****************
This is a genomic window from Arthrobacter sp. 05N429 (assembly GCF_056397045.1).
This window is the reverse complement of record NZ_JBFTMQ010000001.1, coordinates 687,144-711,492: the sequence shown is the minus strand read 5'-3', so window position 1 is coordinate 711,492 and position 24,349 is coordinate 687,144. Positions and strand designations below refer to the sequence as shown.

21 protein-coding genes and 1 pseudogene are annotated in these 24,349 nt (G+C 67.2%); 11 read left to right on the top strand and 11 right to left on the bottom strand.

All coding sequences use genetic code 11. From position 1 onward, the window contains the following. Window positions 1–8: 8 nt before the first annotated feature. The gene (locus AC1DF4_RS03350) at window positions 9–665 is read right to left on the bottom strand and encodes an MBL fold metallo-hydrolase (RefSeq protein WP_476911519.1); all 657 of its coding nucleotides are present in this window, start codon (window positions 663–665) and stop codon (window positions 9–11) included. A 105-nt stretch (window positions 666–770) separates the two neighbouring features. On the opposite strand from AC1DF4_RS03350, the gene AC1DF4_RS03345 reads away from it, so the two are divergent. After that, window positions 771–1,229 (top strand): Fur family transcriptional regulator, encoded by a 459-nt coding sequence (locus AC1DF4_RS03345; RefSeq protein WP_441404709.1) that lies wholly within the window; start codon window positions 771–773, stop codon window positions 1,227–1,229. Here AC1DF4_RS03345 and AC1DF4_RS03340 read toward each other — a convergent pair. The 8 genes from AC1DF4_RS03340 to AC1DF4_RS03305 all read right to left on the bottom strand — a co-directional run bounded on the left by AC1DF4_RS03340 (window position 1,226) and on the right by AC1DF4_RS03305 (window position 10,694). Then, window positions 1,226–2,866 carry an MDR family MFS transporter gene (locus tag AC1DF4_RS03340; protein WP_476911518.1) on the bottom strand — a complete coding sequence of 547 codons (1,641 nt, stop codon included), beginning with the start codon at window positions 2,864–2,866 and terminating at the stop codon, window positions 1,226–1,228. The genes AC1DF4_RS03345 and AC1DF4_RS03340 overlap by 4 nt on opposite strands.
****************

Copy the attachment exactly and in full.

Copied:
This is a genomic window from Arthrobacter sp. 05N429 (assembly GCF_056397045.1).
This window is the reverse complement of record NZ_JBFTMQ010000001.1, coordinates 687,144-711,492: the sequence shown is the minus strand read 5'-3', so window position 1 is coordinate 711,492 and position 24,349 is coordinate 687,144. Positions and strand designations below refer to the sequence as shown.

21 protein-coding genes and 1 pseudogene are annotated in these 24,349 nt (G+C 67.2%); 11 read left to right on the top strand and 11 right to left on the bottom strand.

All coding sequences use genetic code 11. From position 1 onward, the window contains the following. Window positions 1–8: 8 nt before the first annotated feature. The gene (locus AC1DF4_RS03350) at window positions 9–665 is read right to left on the bottom strand and encodes an MBL fold metallo-hydrolase (RefSeq protein WP_476911519.1); all 657 of its coding nucleotides are present in this window, start codon (window positions 663–665) and stop codon (window positions 9–11) included. A 105-nt stretch (window positions 666–770) separates the two neighbouring features. On the opposite strand from AC1DF4_RS03350, the gene AC1DF4_RS03345 reads away from it, so the two are divergent. After that, window positions 771–1,229 (top strand): Fur family transcriptional regulator, encoded by a 459-nt coding sequence (locus AC1DF4_RS03345; RefSeq protein WP_441404709.1) that lies wholly within the window; start codon window positions 771–773, stop codon window positions 1,227–1,229. Here AC1DF4_RS03345 and AC1DF4_RS03340 read toward each other — a convergent pair. The 8 genes from AC1DF4_RS03340 to AC1DF4_RS03305 all read right to left on the bottom strand — a co-directional run bounded on the left by AC1DF4_RS03340 (window position 1,226) and on the right by AC1DF4_RS03305 (window position 10,694). Then, window positions 1,226–2,866 carry an MDR family MFS transporter gene (locus tag AC1DF4_RS03340; protein WP_476911518.1) on the bottom strand — a complete coding sequence of 547 codons (1,641 nt, stop codon included), beginning with the start codon at window positions 2,864–2,866 and terminating at the stop codon, window positions 1,226–1,228. The genes AC1DF4_RS03345 and AC1DF4_RS03340 overlap by 4 nt on opposite strands.